I’ve been having a difficult time trying to write about Occupy Wall Street. The movement is a phenomenon, as some pundits have described it, that first stormed Wall Street, and then the city, and then the nation, and now the world.
An event of this magnitude invites many extras. There is the constant media coverages from every different kind of channel, from news to entertainment. Such attention oftentimes (in fact, it’s pretty much a guarantee) distorts, or in the very least inflates, a subject into a caricature. Protesters are described as many different kinds of things, from heroes to clowns. And because the fog of media attention remains ever present, some protesters even transform into their caricatures.
As one can presume, there are liberals who support it, conservatives who denounce it, and cynics who berate it. (There are also liberals who denounce it and conservatives who support it, but why talk about them?) Despite agreeing with the pure tenets of Occupy Wall Street, I was hesitant about the movement during its first month because of all the theatrical extras. I’m oftentimes wary about adding my opinion to a large sea of other opinions, especially those that are so often irrationally conjured. Before setting foot in Liberty Plaza, my mind was already preoccupied with what to think and who to fight.
I went to Liberty Plaza for the first time last week, partly with the intention of writing this article, but mostly with the intention of simply understanding. As impossible as it was, I pretended to be an alien just touching down on Earth, whose sole knowledge of the planet’s history coming only from books it has taken out of the APL, or Alien Public Library. I tried to ignore the preconceived notions and judgements I had heard and/or formed. I arrived grasping onto a default mindset, somewhere between neutral and contemplative, teetering both ways on the verge of being at turns curious and pensive. I did not want to go there with any sort of extreme emotion, be it angry or scared or excited, because I did not want to cloud the possibility of attempting to feel anything else, nor fail to understand the protests in their purest forms.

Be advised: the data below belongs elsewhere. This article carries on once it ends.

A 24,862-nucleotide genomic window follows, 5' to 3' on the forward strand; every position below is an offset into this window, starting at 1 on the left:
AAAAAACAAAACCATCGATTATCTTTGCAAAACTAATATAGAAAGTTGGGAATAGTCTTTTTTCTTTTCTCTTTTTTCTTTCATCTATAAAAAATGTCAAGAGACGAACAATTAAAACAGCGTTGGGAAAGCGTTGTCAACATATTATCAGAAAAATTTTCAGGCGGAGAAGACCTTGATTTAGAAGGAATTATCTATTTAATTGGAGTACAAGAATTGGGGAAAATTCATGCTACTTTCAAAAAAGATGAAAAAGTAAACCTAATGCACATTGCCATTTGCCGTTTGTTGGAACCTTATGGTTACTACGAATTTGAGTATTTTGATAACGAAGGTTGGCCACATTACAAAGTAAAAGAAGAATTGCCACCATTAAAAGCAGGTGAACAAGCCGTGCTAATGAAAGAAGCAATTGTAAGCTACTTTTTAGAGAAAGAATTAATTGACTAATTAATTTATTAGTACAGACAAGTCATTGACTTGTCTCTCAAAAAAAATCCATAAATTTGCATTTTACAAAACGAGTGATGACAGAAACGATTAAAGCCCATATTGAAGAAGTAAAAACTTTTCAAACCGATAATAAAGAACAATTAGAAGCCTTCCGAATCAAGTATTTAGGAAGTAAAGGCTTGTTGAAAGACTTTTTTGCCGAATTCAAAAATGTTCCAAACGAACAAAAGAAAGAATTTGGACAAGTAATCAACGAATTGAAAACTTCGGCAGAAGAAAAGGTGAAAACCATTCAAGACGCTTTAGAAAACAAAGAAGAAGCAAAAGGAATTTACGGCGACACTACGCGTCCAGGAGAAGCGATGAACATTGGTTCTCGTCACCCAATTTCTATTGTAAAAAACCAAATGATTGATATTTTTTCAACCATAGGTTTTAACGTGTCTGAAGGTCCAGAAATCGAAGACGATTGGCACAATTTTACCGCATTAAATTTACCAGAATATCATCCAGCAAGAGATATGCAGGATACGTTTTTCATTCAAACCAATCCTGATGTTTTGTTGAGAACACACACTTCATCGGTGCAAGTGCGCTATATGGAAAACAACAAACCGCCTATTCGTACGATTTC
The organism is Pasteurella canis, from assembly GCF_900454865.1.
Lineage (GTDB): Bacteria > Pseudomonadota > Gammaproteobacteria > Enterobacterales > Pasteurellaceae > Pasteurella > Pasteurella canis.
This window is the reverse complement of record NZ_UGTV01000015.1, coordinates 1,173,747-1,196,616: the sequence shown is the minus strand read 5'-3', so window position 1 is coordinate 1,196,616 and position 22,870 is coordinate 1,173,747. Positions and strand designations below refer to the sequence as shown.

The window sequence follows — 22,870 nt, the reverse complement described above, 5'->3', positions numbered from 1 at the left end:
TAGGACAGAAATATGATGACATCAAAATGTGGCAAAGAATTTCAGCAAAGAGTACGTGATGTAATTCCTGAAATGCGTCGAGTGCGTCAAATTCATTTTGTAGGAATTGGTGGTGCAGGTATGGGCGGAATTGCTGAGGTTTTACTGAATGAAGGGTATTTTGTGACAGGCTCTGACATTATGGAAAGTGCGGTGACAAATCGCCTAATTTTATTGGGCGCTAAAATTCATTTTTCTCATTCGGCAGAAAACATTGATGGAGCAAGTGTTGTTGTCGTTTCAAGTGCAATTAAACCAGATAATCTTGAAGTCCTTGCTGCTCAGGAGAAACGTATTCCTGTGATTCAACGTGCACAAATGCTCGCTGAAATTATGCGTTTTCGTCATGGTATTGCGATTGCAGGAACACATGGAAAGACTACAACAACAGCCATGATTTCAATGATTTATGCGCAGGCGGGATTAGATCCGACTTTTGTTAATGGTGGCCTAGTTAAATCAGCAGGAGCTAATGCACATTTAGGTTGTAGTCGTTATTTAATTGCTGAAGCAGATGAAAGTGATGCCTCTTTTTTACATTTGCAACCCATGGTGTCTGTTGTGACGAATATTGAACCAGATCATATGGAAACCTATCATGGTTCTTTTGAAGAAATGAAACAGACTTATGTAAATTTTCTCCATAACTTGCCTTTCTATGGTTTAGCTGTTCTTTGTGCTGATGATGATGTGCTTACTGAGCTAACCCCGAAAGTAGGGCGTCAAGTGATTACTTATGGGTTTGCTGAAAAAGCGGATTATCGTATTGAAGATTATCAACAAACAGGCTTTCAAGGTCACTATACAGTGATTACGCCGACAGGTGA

There were countless people taking video and still pictures. I refrained from taking any pictures, which is why the post contains none. (On a separate visit to Liberty Plaza, a woman tapped me on the shoulder and, acting as if she knew me, asked ‘No camera today?’ She must’ve had me confused with all the other people snapping away.) It was rather difficult turning down the image of a book in a bin, sunbleached and possibly thirty years old, a thin periodical one gets in the mail despite never ever requesting it, titled Life in America the Beautiful.
The caricatures were present, some of them embracing their roles. There was a shabby-looking gentlemen holding up a sign that read ‘Arrest the Bankers,’ ranting incoherently to no one in particular. There was a cynical pair of mid-twentysomethings, one remarking to the other, ‘The Left has never been good at organising.’ There were three clean-cut gentlemen, each wearing a different colour of the same department store shirt (no tie) cutting through the scene on their lunch break, snickering and smirking.
I even eavesdropped on a conversation that belonged in a bar (‘Come here often?’ ‘Where are you from? What do you do?’) Despite the mention that one of them was unemployed, I heard no other talk of the protests and its implications, nor did I stick around the couple to wait for any. (Such things really do cheapen the story of meeting your future partner at a political rally.)
Last Sunday, after feeling a bit less confused and more optimistic, I returned to Liberty Plaza, which was even more crowded than my previous visit. After listening in to a few conversations, I escaped the crowd and made a point to myself to walk down the actual Wall Street. The road itself was closed off to vehicles, either due to construction or some other reason. Apart from a handful of European tourists and the fact that it was Sunday, Wall Street was completely deserted, except of course the presence of policemen, of which there were at least two to every entrance of every building that lined the long street. I heard somewhere that crime in New York City has risen in the last few months, and some people are trying to blame Occupy Wall Street. To that I just sigh, which echoed quite clearly throughout the hollows of that particular part of the Financial District.
Last week on The Daily Show with John Stewart, the Reverend Al Sharpton credited Occupy Wall Street with ‘changing the conversation’ of political discussion, and I agree. But what I’ve found personally is that it has also succeeded in doing funny things to my insides. A political movement this big has the ability to calibrate what you think you believe in, and it can indeed be preoccupying.